Our second advantage is, that though America repeats all the natural features of Europe, -- its lakes, mountains, plains, rivers, and forests, -- yet it repeats them on a far grander scale. Europe has no chains of mountains which can compare with the "Rockies," no lakes equal to our Great Lakes, no river like the Mississippi, no falls like Niagara, no chasm like the Canyon of the Colorado (§ 22), no prairies like those of our western states.
   In fact, no continent on the globe ranks higher than America, and the United States holds the best part of it. Besides the natural wealth our country possesses above ground in its climate, soils, and forests, it has vast stores of wealth underground.
   Look at its quarries of stone for building, its beds of clay for making brick, its varied mineral products, gold, silver, copper, and lead. Better still, it has immense mines of the two most useful minerals known to man -- coal and iron. From these gifts of nature we have drawn riches for generations; now we shall safeguard them against waste (§ 430, No. 3), so that we may continue to draw riches from them for generations to come.




   That distinguished English statesman, the late William Gladstone, declared that "America has a natural base for the greatest continuous empire ever established by man." Later on we shall see that the physical geography of our country has had a most important influence on its history. (Map, p. 43.)
   Such was the land spread out before the explorers. It seemed to offer to all who were disappointed with the Old World an opportunity to try, in America, what they could make of life under new and broader conditions.
   31. The Indians; the Population then and now. One strange fact about the country was that east of the Mississippi the whole vast area was well-nigh a solitude. Where to-day more than fifty million white men live, there were then only two or three hundred thousand Indians. Sometimes the explorers would travel for days without meeting a human being. The only roads through the forests were narrow Indian trails; the only farms were scattered patches of Indian corn; the only cities and towns were occasional clusters of Indian wigwams.1 The truth is, that the Indians did not really occupy the land: they simply possessed it. To them it was mainly a hunting ground to roam over or a battlefield to fight on.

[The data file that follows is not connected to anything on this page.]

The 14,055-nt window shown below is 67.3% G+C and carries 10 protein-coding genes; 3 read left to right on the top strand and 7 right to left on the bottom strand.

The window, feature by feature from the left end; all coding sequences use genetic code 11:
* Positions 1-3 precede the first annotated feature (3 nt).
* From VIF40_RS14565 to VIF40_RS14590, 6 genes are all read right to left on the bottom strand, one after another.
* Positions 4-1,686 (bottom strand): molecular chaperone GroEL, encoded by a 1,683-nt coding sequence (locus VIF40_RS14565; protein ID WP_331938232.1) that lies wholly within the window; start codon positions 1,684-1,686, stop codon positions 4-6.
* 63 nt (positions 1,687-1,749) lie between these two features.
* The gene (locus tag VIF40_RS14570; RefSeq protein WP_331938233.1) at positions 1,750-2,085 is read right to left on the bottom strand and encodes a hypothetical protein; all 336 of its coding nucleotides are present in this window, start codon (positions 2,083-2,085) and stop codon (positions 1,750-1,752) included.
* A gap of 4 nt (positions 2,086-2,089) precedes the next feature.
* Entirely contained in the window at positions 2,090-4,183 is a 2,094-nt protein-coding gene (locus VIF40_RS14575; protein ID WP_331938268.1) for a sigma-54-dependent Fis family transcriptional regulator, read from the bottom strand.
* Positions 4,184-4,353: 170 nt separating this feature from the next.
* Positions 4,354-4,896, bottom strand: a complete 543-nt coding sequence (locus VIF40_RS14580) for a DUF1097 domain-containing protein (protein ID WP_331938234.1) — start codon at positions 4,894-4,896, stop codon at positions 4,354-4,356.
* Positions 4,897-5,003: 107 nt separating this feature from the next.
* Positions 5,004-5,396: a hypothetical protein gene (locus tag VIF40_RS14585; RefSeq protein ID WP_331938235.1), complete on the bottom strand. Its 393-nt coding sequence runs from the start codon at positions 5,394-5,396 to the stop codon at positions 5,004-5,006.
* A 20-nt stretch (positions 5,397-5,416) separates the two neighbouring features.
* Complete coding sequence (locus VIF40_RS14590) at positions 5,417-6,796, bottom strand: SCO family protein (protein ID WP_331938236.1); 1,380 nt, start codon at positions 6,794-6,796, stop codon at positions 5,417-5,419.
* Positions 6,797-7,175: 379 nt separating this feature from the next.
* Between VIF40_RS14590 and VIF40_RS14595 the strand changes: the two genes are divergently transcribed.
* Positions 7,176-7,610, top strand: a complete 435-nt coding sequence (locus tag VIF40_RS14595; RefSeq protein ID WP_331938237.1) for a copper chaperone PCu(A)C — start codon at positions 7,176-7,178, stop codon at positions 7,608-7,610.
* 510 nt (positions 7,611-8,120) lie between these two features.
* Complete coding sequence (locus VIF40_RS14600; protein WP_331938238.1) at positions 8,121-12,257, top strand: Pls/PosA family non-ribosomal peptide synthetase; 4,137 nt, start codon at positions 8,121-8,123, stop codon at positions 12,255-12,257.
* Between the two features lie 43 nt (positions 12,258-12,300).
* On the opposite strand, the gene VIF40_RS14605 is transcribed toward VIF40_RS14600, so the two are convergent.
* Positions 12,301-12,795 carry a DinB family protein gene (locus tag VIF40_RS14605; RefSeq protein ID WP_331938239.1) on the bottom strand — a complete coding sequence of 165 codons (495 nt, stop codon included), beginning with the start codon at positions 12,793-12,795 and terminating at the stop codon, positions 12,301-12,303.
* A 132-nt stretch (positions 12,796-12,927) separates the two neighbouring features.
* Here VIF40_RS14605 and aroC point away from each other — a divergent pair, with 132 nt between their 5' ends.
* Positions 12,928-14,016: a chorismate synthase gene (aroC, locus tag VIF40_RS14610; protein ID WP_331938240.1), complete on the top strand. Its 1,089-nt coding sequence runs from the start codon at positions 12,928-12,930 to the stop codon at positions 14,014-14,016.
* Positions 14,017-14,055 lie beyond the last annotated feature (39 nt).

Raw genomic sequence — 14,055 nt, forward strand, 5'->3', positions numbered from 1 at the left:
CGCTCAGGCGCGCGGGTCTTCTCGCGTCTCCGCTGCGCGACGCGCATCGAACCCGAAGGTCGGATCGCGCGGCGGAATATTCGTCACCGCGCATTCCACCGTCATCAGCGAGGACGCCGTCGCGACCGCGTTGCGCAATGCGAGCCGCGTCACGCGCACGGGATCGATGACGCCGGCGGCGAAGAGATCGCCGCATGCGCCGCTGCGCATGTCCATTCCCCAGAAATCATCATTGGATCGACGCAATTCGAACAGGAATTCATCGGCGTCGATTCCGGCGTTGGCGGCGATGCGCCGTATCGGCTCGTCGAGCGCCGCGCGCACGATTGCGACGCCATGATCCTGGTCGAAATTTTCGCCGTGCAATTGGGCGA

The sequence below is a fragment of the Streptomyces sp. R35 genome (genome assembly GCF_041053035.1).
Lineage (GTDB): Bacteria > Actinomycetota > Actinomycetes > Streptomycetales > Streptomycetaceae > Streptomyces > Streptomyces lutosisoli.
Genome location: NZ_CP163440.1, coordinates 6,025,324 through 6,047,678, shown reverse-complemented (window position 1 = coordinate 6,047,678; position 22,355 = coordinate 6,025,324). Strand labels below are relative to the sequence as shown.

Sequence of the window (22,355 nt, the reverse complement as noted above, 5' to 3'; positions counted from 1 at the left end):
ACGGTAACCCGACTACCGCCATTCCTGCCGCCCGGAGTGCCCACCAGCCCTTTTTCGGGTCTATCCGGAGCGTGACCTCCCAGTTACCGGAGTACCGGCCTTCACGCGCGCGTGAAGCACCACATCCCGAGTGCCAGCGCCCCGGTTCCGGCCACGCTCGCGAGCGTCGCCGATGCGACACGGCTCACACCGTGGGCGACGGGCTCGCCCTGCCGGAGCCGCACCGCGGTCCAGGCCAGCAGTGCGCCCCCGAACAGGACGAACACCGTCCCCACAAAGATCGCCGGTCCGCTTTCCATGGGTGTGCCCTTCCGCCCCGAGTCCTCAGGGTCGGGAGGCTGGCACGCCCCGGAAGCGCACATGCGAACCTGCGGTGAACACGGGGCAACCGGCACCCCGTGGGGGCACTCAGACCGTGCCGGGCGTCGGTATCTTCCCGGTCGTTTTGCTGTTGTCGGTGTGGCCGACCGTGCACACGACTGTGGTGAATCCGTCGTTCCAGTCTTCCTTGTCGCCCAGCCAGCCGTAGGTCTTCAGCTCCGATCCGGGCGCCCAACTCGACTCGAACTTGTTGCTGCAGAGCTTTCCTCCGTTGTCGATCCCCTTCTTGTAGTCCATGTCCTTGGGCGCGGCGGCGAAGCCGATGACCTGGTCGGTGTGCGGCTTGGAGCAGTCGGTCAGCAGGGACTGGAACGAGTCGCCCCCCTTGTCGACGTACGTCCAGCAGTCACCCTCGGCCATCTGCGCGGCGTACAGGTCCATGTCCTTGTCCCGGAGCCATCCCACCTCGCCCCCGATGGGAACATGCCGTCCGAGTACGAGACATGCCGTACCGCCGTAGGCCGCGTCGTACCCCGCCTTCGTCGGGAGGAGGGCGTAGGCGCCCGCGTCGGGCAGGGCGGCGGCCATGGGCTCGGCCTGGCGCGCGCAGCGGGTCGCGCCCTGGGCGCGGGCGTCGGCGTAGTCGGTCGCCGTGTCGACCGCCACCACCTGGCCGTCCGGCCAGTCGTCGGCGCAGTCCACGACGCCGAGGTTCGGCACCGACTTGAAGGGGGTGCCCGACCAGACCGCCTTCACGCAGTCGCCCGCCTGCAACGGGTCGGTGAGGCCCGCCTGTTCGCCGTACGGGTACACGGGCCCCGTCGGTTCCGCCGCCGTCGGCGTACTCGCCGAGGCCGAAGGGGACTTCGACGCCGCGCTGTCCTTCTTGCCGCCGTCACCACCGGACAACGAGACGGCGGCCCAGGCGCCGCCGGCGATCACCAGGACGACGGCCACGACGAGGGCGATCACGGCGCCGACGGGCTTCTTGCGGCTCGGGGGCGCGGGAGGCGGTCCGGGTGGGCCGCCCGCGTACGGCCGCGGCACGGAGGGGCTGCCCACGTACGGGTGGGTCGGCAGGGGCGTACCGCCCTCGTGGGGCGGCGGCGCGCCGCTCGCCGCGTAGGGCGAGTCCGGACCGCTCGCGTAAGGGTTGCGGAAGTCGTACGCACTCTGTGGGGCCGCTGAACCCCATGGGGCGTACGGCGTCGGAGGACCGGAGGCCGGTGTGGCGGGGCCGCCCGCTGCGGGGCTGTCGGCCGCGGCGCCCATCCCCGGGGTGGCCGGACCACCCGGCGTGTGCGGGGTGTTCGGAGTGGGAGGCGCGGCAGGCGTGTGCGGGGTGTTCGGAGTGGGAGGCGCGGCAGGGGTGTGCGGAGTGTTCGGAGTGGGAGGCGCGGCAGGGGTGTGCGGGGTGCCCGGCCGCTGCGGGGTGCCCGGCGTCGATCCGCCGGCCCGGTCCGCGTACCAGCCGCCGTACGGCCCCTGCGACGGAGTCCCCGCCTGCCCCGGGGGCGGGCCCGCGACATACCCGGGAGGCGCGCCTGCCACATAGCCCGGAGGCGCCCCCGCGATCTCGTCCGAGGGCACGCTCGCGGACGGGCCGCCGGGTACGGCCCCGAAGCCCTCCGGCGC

32. Personal Appearance of the Indians; the "Scalp Lock." Columbus called the natives Indians (§ II), but they called themselves simply "Men," or "Real Men"; "Real Men" they certainly often proved themselves to be. The most numerous body of Indians in the East was the Algonquins; the ablest and the most ferocious was the Iroquois. (Map, p. 34.) They were a tall, well made race, with a color usually resembling that of old copper.
   The men cut all of their hair off close to the head, with the exception, of a ridge or lock in the middle. That was left as a point of honor. It was called the "scalp lock." Its object was to give an adversary -- if he could get it -- a fair grip in fight, and also to enable him to pull his enemy's scalp off as a trophy of the battle. That lock was the Indian's flag of defiance. It waved above his head as the colors do over a fort, as if to say, "Take me if you can!"

    1 See Whitelaw Reid's "Greatest Fact in Modern History."